Going to Mars will change us — and not just in a touchy-feely, metaphysical way.

Over time, we should expect a fair bit of evolutionary divergence between Mars settlers and the human population on Earth, according to Rice University biologist Scott Solomon, who examined this possibility in his 2016 book Future Humans: Inside the Science of Our Continuing Evolution. That divergence will start unspooling at the outset, thanks to something called “the founder effect.” No matter how or when it happens, the Red Planet will be settled by a relatively small group of people who are not perfectly representative of the entire human population. For example, it’s a pretty safe bet that Mars pioneers will be atypically adventurous and risk-tolerant. That means, Muskton — the odds are decent that the first Red Planet burg will be named after SpaceX’s CEO — will likely feature more rock-climbing gyms and bordellos per capita than cities here on Earth.

And those initial differences will snowball, because Mars and Earth are very different worlds. The Red Planet is much smaller; the force of gravity on its surface is just 38 percent of the pull we feel here on Earth. Mars also lacks a global magnetic field, a thick atmosphere (though we could remedy that with terraforming), and a protective ozone layer. Mars gets hammered a lot harder than we do by space radiation — UV light and charged particles from the sun, as well as super-energetic cosmic rays zooming in from outside the solar system.

This damaging radiation could cause higher mutation rates in the DNA of Mars settlers, Solomon said. Mutations increase genetic variability, so evolution may proceed faster on the Red Planet than it does here on Earth. What sorts of changes could we see over there? Well, for one thing, natural selection might adjust skin tone on the Red Planet, to help settlers cope with that serious radiation load. (Even if they live in modified caves or lava tubes, as seems likely, the pioneers will still have to spend some time on the surface to tend to their crops and attend spring equinox chili cook-offs, for example.) This may lead to dark skin due to increased production of melanin, just as we see among some peoples here on Earth. But other pigments could potentially be pressed into service as well, including carotenoids, the molecules that give real carrots — as opposed to those purple artisanal weirdos — their color, according to Solomon.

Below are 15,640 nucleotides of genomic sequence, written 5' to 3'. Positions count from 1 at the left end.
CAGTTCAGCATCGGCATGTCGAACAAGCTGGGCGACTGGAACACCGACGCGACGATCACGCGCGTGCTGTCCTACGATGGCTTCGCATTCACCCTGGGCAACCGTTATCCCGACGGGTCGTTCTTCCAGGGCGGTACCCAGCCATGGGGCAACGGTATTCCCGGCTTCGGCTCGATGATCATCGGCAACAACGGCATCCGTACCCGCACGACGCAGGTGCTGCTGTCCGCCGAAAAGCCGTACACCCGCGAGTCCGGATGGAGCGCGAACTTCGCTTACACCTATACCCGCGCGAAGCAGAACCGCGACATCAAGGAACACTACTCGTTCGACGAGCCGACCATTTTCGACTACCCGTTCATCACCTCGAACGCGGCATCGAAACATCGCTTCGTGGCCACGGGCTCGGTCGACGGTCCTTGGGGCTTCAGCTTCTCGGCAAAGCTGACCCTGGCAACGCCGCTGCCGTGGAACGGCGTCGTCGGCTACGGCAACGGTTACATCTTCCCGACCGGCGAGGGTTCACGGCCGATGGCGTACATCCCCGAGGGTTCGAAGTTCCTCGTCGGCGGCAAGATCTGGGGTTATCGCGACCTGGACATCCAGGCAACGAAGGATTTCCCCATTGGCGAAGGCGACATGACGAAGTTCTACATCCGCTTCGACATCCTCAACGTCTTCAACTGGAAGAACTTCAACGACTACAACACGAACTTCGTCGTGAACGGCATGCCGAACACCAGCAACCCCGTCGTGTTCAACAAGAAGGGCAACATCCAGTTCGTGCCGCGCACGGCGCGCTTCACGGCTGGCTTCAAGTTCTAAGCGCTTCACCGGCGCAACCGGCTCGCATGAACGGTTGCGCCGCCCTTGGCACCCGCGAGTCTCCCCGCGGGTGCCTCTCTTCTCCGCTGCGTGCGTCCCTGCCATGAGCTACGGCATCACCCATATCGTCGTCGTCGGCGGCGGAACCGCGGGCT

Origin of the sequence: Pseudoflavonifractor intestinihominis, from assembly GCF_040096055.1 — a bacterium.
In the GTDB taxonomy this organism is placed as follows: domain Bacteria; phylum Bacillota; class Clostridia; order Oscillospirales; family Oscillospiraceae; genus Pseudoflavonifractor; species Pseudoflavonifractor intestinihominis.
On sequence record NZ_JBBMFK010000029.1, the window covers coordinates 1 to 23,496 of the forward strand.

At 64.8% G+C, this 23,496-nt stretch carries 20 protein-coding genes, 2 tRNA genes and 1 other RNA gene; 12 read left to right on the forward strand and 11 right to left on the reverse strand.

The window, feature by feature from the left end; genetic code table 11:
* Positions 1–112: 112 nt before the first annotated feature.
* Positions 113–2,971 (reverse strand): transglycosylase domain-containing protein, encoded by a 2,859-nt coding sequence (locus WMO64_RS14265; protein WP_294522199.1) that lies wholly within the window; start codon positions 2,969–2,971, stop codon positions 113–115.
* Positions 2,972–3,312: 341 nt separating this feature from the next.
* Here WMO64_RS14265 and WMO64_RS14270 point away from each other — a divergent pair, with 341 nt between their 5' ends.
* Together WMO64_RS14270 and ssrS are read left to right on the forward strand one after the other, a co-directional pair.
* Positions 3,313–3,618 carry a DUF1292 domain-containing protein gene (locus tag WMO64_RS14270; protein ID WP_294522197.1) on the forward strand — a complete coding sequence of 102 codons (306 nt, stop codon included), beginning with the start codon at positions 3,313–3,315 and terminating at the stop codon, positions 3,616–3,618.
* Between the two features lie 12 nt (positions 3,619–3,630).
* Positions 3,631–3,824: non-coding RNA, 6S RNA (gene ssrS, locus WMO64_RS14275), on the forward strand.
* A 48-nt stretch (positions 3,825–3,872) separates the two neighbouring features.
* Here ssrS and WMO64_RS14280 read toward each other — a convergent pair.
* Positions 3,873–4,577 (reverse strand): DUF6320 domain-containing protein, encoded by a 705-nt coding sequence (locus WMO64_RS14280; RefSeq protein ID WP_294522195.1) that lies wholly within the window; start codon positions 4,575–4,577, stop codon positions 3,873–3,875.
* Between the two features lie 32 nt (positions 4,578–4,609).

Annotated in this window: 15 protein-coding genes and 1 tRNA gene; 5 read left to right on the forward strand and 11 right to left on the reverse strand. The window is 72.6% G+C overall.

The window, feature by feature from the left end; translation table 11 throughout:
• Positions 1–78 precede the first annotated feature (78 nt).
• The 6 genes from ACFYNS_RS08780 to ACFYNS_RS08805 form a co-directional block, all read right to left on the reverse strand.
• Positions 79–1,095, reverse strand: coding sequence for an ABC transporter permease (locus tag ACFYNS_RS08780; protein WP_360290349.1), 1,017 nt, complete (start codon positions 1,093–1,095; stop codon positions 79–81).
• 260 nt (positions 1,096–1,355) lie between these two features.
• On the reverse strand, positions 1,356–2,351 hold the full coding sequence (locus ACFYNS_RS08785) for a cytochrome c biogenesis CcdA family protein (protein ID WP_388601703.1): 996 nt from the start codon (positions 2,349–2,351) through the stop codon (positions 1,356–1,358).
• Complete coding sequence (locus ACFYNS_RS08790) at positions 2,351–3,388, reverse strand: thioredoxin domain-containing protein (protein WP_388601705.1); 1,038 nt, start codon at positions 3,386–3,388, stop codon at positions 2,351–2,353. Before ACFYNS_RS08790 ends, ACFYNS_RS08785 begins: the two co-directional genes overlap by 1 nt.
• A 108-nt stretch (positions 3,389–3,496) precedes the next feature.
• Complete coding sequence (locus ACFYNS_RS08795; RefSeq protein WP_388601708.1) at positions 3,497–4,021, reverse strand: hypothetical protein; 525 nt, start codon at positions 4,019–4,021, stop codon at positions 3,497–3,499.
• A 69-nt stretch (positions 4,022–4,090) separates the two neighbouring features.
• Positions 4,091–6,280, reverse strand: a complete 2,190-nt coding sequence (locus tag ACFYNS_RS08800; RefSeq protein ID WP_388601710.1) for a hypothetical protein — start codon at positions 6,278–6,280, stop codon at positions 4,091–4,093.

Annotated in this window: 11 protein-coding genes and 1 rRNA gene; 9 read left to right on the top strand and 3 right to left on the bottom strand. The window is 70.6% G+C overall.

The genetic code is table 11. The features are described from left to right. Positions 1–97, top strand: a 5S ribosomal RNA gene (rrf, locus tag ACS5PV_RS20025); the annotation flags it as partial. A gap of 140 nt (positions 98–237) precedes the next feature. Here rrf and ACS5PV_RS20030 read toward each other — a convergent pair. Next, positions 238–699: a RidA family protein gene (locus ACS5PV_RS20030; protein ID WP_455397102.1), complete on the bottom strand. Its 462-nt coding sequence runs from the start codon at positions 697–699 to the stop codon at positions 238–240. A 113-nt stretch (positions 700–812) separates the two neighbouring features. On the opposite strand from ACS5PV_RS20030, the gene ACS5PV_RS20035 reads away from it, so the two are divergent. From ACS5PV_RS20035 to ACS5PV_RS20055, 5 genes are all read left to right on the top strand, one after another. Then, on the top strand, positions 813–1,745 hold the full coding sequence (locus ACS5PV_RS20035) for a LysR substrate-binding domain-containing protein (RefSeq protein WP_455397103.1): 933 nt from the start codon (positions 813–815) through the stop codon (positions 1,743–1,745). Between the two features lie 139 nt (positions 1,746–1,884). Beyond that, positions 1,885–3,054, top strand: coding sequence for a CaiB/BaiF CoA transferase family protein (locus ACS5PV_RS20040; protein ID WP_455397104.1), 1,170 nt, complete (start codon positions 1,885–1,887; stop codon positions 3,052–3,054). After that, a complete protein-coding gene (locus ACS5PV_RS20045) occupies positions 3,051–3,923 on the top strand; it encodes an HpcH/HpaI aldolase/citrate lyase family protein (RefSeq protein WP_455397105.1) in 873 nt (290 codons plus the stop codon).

Martian colonists may not be plagued by plagues. The long cruise to the Red Planet could serve as a quarantine, keeping nasty germs from getting a foothold in the settlement.

Mars settlers may also eventually sport thicker bones than their ancestors, Solomon said. That’s because, as research on astronauts in low-Earth orbit has shown, bones become less dense and more brittle in low-gravity conditions. So, Red Planet pioneers with abnormally stout skeletons may do abnormally well, throwing down monster dunk after monster dunk in games of Marsketball while their owned opponents roll around in the dirt clutching their broken femurs and moaning. And Marsketball would be awesome, by the way. If you kept the hoop at the standard 10 feet, all but the most sessile among us could dunk, since you can jump about 2.5 times higher on Mars than you can here on Earth.

And Martian colonists may not be plagued by plagues. The long cruise to the Red Planet could serve as a quarantine, keeping nasty germs from getting a foothold in the settlement, according to Solomon. Muskton probably wouldn’t have to worry about the next Ebola or West Nile emerging from the Martian wilds, which appear to be free of viruses and bacteria, let alone any chimps, birds, mosquitoes, or bats to incubate or transmit them. So, if the settlers left their mammal friends at home — the ones we like to eat, as well as the ones whose bellies we like to rub and ears we like to tousle — they could conceivably banish infectious disease to the memory hole. (The pioneers could go vegan, or eat bugs rather than cows and pigs. Insects are much further removed from us evolutionarily and therefore less likely to pass pathogens.) The settlers’ immune systems might then wither like a snipped umbilical cord, eventually atrophying into vestigiality: White blood cells could be the new tailbones.